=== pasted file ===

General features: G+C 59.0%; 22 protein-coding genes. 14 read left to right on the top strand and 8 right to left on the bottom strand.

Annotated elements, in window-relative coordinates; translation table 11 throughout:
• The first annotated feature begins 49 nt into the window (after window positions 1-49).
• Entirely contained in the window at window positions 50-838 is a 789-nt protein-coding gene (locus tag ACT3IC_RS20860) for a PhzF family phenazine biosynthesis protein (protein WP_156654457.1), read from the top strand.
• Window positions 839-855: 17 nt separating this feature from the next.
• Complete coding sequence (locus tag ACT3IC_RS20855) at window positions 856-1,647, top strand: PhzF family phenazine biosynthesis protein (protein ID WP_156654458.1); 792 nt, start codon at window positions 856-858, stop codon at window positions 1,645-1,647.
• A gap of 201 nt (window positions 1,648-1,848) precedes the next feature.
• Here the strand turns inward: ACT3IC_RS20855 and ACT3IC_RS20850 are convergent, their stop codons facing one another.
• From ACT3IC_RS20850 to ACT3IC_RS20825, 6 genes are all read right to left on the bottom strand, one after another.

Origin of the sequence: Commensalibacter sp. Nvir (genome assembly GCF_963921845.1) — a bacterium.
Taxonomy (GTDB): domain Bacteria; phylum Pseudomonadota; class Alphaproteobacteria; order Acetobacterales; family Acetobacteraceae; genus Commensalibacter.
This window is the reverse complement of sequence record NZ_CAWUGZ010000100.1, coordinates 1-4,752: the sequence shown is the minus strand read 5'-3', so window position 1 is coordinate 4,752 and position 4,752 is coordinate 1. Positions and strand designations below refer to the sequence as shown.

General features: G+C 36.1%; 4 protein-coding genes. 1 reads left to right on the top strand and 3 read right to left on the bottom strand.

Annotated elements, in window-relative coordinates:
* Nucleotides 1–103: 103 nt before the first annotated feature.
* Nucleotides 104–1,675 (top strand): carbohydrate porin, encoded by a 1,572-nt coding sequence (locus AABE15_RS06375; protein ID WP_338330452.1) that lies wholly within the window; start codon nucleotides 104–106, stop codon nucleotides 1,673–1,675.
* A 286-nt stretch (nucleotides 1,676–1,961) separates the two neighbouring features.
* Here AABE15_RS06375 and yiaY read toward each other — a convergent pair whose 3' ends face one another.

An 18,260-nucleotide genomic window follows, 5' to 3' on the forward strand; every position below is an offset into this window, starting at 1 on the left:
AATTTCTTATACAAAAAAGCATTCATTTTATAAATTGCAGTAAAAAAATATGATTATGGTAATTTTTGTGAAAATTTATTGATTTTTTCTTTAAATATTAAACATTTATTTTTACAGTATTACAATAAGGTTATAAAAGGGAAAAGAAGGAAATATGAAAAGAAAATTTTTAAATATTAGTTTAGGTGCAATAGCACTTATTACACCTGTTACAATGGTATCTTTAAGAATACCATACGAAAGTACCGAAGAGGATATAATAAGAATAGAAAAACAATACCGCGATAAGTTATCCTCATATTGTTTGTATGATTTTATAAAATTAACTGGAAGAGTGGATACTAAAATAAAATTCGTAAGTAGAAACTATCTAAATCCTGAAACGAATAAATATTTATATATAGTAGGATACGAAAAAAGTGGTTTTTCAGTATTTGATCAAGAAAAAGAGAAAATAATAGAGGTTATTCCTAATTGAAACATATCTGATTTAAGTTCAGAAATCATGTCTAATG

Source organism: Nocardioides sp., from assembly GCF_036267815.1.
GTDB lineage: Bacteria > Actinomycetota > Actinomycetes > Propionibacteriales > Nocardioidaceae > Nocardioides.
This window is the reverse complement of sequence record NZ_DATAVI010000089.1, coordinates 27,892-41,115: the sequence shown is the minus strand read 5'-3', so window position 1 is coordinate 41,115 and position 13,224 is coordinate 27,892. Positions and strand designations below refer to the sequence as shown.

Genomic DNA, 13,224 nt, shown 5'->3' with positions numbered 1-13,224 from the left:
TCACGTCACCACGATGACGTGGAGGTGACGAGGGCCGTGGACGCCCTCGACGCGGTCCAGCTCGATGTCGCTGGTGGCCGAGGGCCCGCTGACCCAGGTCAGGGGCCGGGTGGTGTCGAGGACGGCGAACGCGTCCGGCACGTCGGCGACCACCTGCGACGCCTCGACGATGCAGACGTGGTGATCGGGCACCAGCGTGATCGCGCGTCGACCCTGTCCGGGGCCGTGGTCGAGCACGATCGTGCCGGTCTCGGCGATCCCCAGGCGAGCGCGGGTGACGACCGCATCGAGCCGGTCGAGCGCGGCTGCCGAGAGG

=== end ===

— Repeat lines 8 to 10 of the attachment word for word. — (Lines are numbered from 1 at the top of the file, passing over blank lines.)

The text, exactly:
• Here the strand turns inward: ACT3IC_RS20855 and ACT3IC_RS20850 are convergent, their stop codons facing one another.
• From ACT3IC_RS20850 to ACT3IC_RS20825, 6 genes are all read right to left on the bottom strand, one after another.

Origin of the sequence: Commensalibacter sp. Nvir (genome assembly GCF_963921845.1) — a bacterium.